Myth #3: A competitive salary and good benefits are enough to keep employees happy and engaged.
Reality Check: The modern employee will prioritize a stellar work experience over higher pay.
While it is important to provide employees with a living wage and good benefits to meet their needs, pay and benefits can only go so far before employees start craving that meaningful connection to their work, team, and organization. Money doesn’t magically make work worthwhile.
Today, employees want more than pay – they desire meaningful work, strong teams, and opportunities for personal and professional growth. They want varied responsibilities that push, challenge, and stimulate them.
Compensation obviously plays a role when employees choose their place of work, but recognition, personal development, and a priority on work-life balance can be the deciding factor between two positions with similar pay.
With more than 6 million jobs available in America, employers can’t afford to ignore engagement altogether. Employees have options, and they know it; 63 percent of employees believe they would find a job as good as the one they have if they left.
You risk losing your top performers if you don’t keep them engaged, even if their pay is at or above market value.
Myth #4: Engagement is HR’s responsibility.
Reality Check: Every employee in every department at every level plays a role in organizational engagement.
Every person in your organization impacts employee engagement — in the quality of relationships they build, their approach to teamwork, and the general attitudes they bring to the workplace. Employee engagement is not just HR’s responsibility – everyone plays an important part, and everyone should be held accountable for the success of your organization’s efforts.
The role of leadership
Organizational leaders are employee engagement advocates — they are the influential campaigners and top promoters of an engaged culture. Leadership not only needs to buy in and support employee engagement — they also need to set an example from the top down. Depend on leaders to set the tone, cast a vision, communicate changes made, and update the organization on progress.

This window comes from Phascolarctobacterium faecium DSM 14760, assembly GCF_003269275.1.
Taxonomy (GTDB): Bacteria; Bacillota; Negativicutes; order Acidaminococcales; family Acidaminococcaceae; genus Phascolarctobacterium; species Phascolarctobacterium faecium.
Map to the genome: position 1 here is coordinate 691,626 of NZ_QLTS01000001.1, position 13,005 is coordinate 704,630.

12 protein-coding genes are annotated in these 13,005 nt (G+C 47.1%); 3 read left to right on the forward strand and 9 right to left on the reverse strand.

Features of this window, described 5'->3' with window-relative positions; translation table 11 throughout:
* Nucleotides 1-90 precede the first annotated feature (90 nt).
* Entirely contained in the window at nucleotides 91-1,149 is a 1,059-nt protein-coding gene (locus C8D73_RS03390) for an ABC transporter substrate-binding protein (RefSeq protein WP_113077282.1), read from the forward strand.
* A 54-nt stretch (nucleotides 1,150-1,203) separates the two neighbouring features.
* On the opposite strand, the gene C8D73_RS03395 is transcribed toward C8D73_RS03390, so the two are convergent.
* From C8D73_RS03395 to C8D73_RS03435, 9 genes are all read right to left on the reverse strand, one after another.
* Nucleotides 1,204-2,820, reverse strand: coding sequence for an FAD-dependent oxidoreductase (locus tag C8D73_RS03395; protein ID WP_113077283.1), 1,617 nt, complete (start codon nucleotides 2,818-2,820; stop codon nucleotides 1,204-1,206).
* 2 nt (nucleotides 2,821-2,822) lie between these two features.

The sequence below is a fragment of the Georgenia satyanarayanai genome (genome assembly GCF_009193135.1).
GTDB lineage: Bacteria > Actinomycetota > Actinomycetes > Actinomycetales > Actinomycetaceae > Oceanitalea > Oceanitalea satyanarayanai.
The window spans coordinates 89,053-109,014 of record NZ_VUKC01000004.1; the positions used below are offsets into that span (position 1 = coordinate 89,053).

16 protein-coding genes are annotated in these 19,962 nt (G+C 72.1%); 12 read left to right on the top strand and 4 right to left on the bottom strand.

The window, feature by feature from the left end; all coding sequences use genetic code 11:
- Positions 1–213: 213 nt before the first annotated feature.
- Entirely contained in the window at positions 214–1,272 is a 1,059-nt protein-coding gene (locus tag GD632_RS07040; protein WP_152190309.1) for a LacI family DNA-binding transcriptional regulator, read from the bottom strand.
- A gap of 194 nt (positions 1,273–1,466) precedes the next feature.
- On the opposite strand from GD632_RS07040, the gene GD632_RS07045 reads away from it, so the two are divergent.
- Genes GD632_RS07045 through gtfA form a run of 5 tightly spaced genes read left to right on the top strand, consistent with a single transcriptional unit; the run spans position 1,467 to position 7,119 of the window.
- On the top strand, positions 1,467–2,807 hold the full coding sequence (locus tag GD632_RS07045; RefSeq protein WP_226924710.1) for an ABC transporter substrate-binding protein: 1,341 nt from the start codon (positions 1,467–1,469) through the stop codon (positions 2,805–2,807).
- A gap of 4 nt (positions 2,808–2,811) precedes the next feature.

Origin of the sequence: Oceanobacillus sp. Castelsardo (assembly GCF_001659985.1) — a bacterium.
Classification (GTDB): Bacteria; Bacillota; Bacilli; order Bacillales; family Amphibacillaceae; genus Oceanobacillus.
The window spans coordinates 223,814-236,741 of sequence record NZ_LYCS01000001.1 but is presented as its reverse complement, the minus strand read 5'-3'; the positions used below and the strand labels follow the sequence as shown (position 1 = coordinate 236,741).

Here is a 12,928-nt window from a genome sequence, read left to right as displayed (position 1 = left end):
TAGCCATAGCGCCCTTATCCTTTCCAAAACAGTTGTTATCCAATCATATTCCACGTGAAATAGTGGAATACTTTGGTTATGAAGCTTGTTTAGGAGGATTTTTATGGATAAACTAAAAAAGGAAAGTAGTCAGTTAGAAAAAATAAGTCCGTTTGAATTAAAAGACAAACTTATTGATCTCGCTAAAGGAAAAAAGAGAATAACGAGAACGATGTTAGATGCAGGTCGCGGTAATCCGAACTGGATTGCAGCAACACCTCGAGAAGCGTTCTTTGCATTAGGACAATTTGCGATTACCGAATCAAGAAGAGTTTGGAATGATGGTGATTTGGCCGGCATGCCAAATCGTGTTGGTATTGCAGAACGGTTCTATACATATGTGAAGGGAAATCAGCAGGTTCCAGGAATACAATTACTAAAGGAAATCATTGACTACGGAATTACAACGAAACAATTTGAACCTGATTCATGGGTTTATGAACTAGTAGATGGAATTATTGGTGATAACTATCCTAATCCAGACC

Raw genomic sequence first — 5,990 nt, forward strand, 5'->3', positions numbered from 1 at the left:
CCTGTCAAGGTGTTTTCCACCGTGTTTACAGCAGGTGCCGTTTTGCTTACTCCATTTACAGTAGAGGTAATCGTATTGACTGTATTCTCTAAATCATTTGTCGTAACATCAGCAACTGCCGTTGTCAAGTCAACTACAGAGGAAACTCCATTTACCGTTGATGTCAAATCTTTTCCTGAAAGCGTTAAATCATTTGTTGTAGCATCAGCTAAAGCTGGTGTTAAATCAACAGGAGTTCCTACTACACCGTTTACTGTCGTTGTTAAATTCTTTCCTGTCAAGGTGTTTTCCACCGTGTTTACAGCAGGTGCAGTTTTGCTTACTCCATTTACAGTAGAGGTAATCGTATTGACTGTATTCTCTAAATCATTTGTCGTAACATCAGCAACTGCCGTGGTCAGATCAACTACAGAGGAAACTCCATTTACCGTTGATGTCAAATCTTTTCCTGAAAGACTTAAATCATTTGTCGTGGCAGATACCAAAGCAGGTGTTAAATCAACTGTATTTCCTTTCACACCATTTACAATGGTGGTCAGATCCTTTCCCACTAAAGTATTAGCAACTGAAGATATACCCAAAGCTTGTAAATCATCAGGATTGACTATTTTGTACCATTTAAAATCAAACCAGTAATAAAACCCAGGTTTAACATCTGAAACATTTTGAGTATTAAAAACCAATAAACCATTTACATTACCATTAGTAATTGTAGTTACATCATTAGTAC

The role of HR
HR should take ownership of employee engagement initiatives and hold managers and employees accountable. This team is behind the scenes making sure everything runs smoothly, including selecting the right employee engagement partner, implementing tools and processes, and managing day-to-day needs and happenings related to engagement efforts.
The role of managers
Managers interact with employees more than anyone else. It’s up to them to build good relationships with each employee, recognize solid performance, provide critical feedback, and to help employees develop and grow. They must create an environment where every individual can thrive and be truly engaged. They also serve as sounding boards and microphones for employee concerns and suggestions.
The role of employees
Employees are your voices on the front lines and your main line of sight into the employee experience. Rely on employees to provide the honest, candid, and actionable insight your organization needs to improve. Then challenge them to participate in employee focus groups to brainstorm new and creative solutions to address their primary concerns.
Employee engagement doesn't always provide a straight and narrow path to workplace success. And these engagement myths are an unnecessary distraction for moving your organization in the right direction. Learn more about how you can get your team on the right track and forge a new path for engagement in the recent webinar, How to Take Your Employee Engagement Strategy to the Next Level.